How steep? In New York, on the order of $8 per day, jumping to $15 a day after 30 days. Georgia has a fine of about $150 for a first offense, and then it nearly doubles every time after that. Clearly, the intent is to prevent people from driving cars without liability insurance, which is a good thing. But the car hobbyist can find themselves in a bind if their agent drops the liability by mistake (as happened to me once, which is why I switched to GEICO).
Compounding this problem for me, was that the DMV had the wrong zip code on my registration, so I did not receive the notice from the DMV, resulting in a ticket as well. Ouch! Needless to say, I corrected the address on my registration and changed insurance companies.
This also happened to a friend of mine in New York, who left the country for a time, and their insurance lapsed. They figured (wrongly) "Hey, no worries, we aren't driving the car, so we don't need insurance!" But the truth of the matter is, if you have tags on it, you have to have liability insurance, or you get fined. And they got a nasty letter and an $8 a day fine when they got back. Lapse in insurance coverage can also raise your rates considerably, so it is not a good idea to let it just go dark without thinking this through in advance.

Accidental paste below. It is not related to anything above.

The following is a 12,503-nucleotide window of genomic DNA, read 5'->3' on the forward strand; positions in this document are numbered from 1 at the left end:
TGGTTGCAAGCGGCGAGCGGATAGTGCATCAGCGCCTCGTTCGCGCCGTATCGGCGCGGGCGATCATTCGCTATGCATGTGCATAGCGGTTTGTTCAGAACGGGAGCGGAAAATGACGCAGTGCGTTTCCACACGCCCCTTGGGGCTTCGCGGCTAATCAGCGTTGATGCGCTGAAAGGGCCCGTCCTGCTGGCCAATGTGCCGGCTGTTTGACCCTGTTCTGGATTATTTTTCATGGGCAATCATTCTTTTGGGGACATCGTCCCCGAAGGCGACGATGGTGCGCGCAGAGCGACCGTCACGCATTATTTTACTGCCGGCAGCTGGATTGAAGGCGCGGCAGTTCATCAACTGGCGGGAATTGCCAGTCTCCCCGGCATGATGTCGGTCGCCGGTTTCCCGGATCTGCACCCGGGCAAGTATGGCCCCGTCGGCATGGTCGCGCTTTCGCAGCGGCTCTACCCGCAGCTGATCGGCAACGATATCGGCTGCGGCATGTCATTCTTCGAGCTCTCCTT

In addition, when you sell a car, it is temping to call the insurance company and drop your coverage. However, you could end up on the receiving end of a nasty letter and/or fine from the DMV if you do not cancel your registration or surrender your plates. In most cases, if you can show the car was sold, they drop the matter. But it is better to avoid problems by canceling the registration or surrendering the tags, whichever is required in your State.
And never, ever, leave the tags on a car when you sell it, as a "favor" to the buyer so he can drive it home. As I will detail in another posting, this can go horribly wrong.
In New York and many States, you have to go to the DMV and surrender the plates. However, check with your local DMV first, as laws change over time. In Georgia, surrender used to be the norm, but now you can "cancel" your registration over the phone by calling your local license office and giving them the tag number, your name, and vehicle description.
In Georgia, you can CHECK the status of your registration and insurance online at: http://onlinemvd.dor.ga.gov/vinstatuscheck/vinstatus.aspx which allows you to type in your VIN number and it will display the status of both registration and insurance. For more information on Georgia insurance and tag requirements, see: http://motor.etax.dor.ga.gov/motor/insurance/
By the way, most DMV sites have similar pages, but it can be hard to find, as the navigation on government websites is anything but easy. But it is there. It took me 20 minutes to find those links above on the Georgia site.
Once you have confirmed that the registration has been canceled (and I would print out the statement from the DMV site or get other hard copy confirmation) you can remove the car from your policy. GEICO allows you to do this online, which is very convenient.
Like with anything else, it pays to know the rules if you want to avoid getting burned. And sometimes, the learning curve is very steep and painful. Relying on others to guide you and help you can be problematic, as if they are brain-dead assistants to an insurance agent, they might not give you very much in the way of useful advice.
As we have seen in every other area of finances, knowledge is power, and if you lack knowledge, you end up getting screwed - or at least fined!